What do lacrosse and ironworking have in common?

A smiling man stands in front of a metal monument

Associate professor (history and Indigenous studies) professor Allan Downey stands in front of a monument to ironworkers in Kahnawake, Quebec.

For most professors, the first week back at school means meeting new students, greeting returning ones and generally getting back into the swing of things – back to work, back to classes, back to a familiar routine.

September didn’t start that way for Allan Downey, a new professor in the faculties of Humanities and Social Sciences. Rather than learning how to navigate his way around the Arts quad or figuring out the tech in the active learning classrooms in L.R. Wilson, he was in New York City, trying to decipher the subway system and finding his way around Columbia University.

Downey is spending his fall semester at Columbia as a Fulbright scholar, working with anthropology professor Audra Simpson to explore past and present articulations of Indigenous sovereignty and self-determination by researching the history of Haudenosaunee ironworkers in New York City. He’ll also be lecturing at Yale, where he’ll work with historian Ned Blackhawk, and will head to Harvard to meet up with Philip Deloria, who also specializes in Indigenous history.

The topic of Haudenosaunee ironworkers is a newish one for Downey, who is Dakelh (Nak’azdli Whut’en, Lusilyoo Clan), from a nation in the central British Columbia interior. Looking at contemporary Indigenous resurgence-based movements through the lens of history, though, certainly isn’t. His first book, The Creator’s Game: Lacrosse, Identity, and Indigenous Nationhood, which was released in paperback in August, is, on the surface, about the history of lacrosse in Indigenous communities from the 1860s to the 1990s – but it’s about much more than that.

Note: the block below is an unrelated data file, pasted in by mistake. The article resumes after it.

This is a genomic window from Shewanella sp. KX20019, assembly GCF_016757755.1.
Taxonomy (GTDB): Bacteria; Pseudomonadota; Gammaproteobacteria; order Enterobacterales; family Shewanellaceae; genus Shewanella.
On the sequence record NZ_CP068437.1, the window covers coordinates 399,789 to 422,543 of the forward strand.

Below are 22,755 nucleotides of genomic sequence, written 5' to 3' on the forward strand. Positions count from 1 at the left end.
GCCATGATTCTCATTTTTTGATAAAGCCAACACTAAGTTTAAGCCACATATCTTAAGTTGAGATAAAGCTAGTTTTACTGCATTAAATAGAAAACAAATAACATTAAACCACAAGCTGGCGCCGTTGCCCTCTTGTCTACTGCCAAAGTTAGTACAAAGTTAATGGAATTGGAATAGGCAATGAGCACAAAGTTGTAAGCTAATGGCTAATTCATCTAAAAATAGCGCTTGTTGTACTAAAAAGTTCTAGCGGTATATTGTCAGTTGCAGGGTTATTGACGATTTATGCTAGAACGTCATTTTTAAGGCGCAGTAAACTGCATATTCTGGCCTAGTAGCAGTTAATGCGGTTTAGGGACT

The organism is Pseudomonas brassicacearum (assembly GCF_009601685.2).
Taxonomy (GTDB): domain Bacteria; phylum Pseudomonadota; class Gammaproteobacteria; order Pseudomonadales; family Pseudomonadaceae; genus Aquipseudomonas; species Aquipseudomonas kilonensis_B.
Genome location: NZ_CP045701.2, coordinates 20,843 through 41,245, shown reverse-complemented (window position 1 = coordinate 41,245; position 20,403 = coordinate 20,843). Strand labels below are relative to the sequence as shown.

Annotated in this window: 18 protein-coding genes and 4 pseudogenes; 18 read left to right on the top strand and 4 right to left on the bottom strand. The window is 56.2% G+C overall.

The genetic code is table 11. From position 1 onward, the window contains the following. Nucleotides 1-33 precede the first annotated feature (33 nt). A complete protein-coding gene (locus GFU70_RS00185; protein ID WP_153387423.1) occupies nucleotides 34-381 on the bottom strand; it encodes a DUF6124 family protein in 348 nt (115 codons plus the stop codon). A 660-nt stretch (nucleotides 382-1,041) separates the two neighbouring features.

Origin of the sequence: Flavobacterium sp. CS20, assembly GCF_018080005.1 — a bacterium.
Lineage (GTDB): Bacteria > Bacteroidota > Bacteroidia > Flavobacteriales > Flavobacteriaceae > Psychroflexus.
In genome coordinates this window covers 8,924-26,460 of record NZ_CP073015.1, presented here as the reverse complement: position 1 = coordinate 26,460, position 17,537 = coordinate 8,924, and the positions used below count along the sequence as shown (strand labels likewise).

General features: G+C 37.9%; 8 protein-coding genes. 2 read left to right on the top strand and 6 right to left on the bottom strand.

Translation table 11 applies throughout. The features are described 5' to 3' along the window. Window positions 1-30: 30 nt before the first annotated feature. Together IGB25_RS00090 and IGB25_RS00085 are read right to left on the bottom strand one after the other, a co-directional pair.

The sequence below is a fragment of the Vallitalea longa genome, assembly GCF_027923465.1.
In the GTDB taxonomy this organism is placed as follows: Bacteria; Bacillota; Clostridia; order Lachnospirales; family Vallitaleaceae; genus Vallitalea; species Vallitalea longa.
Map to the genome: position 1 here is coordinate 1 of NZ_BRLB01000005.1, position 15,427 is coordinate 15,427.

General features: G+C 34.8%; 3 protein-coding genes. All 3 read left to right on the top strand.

“Here’s this Indigenous sport that’s very much a part of the epistemologies of Indigenous peoples – it’s part of their identities, part of their nationhood and part of their ceremonies,” he explains. “They introduced it to non-Indigenous Canadians, who ended up taking it, appropriating it as their own, and re-fashioning it in a way that would reflect a Canadian identity.”

Downey, who holds a PhD in history from Wilfrid Laurier University, uses lacrosse to explore the destructive consequences that accompany the creation of this largely white, Christian concept of Canadian identity, finding in it both terrible racism – lacrosse, as an example of “whiteness and Canadian civility,” was eventually used at residential schools to assimilate Indigenous youth – and hopeful developments in Indigenous self-determination, including the creation of the Iroquois Nationals, the lacrosse team that represents the Haudenosaunee Nation in international competitions.

“In doing the research for the book, working with so many elders and knowledge holders and communities, I discovered the incredible power and resilience of Indigenous people and communities,” Downey says. “This reclamation of lacrosse and acknowledging that in spite of all this colonial history, Indigenous peoples are not defined by that history – it’s not always about the Indigenous/non-Indigenous relationship.”